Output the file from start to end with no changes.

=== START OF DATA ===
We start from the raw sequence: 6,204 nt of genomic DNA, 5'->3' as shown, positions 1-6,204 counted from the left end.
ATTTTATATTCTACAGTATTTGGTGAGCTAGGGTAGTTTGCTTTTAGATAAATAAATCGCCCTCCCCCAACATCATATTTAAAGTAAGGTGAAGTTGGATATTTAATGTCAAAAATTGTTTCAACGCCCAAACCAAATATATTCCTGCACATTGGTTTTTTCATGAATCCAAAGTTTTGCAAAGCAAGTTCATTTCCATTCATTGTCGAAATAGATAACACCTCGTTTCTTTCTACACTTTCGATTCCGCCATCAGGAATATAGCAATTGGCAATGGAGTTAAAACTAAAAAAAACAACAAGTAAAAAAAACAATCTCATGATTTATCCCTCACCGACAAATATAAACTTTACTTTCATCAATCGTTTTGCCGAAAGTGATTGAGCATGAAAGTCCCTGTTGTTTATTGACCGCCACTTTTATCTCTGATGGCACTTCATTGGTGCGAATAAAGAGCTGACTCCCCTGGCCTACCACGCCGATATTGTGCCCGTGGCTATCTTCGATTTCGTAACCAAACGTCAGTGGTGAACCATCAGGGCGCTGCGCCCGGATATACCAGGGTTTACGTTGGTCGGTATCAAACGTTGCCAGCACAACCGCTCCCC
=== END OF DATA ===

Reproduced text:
We start from the raw sequence: 6,204 nt of genomic DNA, 5'->3' as shown, positions 1-6,204 counted from the left end.
ATTTTATATTCTACAGTATTTGGTGAGCTAGGGTAGTTTGCTTTTAGATAAATAAATCGCCCTCCCCCAACATCATATTTAAAGTAAGGTGAAGTTGGATATTTAATGTCAAAAATTGTTTCAACGCCCAAACCAAATATATTCCTGCACATTGGTTTTTTCATGAATCCAAAGTTTTGCAAAGCAAGTTCATTTCCATTCATTGTCGAAATAGATAACACCTCGTTTCTTTCTACACTTTCGATTCCGCCATCAGGAATATAGCAATTGGCAATGGAGTTAAAACTAAAAAAAACAACAAGTAAAAAAAACAATCTCATGATTTATCCCTCACCGACAAATATAAACTTTACTTTCATCAATCGTTTTGCCGAAAGTGATTGAGCATGAAAGTCCCTGTTGTTTATTGACCGCCACTTTTATCTCTGATGGCACTTCATTGGTGCGAATAAAGAGCTGACTCCCCTGGCCTACCACGCCGATATTGTGCCCGTGGCTATCTTCGATTTCGTAACCAAACGTCAGTGGTGAACCATCAGGGCGCTGCGCCCGGATATACCAGGGTTTACGTTGGTCGGTATCAAACGTTGCCAGCACAACCGCTCCCC